Tuesday, October 17, 2017 Elyria 43°


Cost to raze former City Hall will be at high end of estimates


ELYRIA — The demolition of the old Elyria City Hall is turning into the city’s worst-case scenario.

When it was learned earlier this year the former Sears department store would need to be razed, city officials hoped the building could be brought down without affecting the buildings on either side.

But City Engineer Tim Ujvari said the building shares walls with the two neighboring buildings and those walls will have to remain with some bracing in the process.

The project has a $600,000 ceiling, a figure that had been lower but was elevated early on in case the project affected other buildings.

“We tried to anticipate for the worse-case scenario and unfortunately, we are going to be at the worst-case scenario,” Mayor Holly Brinda said.

As early as next week, crews could start cordoning the property with a privacy fence and begin removing the contents of the three-story building. Inside, there still is office furniture, old records and junk in a building filled with the stench of standing water and mold.

Brinda said some preliminary demolition work will allow crews to gain access behind walls and abate asbestos in the building.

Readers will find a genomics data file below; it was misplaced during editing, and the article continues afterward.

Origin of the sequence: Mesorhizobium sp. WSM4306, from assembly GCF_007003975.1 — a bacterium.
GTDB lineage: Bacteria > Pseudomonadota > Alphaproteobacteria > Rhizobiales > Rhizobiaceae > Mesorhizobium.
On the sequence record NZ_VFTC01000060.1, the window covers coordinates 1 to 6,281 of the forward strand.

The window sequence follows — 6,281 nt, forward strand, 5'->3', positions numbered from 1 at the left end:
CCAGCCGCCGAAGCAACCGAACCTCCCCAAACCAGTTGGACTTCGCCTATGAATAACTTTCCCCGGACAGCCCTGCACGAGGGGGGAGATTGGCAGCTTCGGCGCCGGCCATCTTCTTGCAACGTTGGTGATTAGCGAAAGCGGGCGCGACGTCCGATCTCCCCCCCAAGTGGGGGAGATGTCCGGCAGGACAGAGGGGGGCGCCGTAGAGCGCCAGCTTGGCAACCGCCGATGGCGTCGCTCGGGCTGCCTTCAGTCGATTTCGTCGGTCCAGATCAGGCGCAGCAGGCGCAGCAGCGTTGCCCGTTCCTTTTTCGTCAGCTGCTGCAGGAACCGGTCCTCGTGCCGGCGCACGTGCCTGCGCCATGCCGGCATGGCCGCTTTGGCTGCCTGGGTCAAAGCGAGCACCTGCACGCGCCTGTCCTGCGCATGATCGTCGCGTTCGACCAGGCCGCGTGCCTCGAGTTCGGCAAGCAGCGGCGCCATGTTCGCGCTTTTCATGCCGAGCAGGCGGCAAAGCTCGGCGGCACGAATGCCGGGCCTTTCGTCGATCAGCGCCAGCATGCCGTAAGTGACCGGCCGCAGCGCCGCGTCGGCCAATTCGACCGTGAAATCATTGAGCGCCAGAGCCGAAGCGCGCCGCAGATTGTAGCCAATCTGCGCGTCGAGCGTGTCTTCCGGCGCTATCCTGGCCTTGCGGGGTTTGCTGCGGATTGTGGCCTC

“We hired a contractor that has ensured us that this building can come down, but it will be a very delicate process,” Brinda said.

The building could be gone by the end of the year.

Chief Building Inspector Phil Lahetta condemned the building and declared it unfit for human occupancy, while Fire Chief Richard Benton has told city officials that the building is in danger of collapsing.

Several weeks ago, while a crew was working on the rear of the building in a large truck with a bucket, the ground beneath the truck gave way and caused a 6-feet by 10-feet sinkhole just outside the back door. The boiler room of the building was exposed until city officials covered the area with large steel plates.

Benton has long said the building has severe structural deficiencies. Months ago when he inspected the building, he noted huge cracks in the foundation and load-bearing walls.

“At this point, I could not in good conscience even allow our firefighters to go in this building if there was fire,” he said in July.

Contact Lisa Roberson at 329-7121 or lroberson@chroniclet.com.

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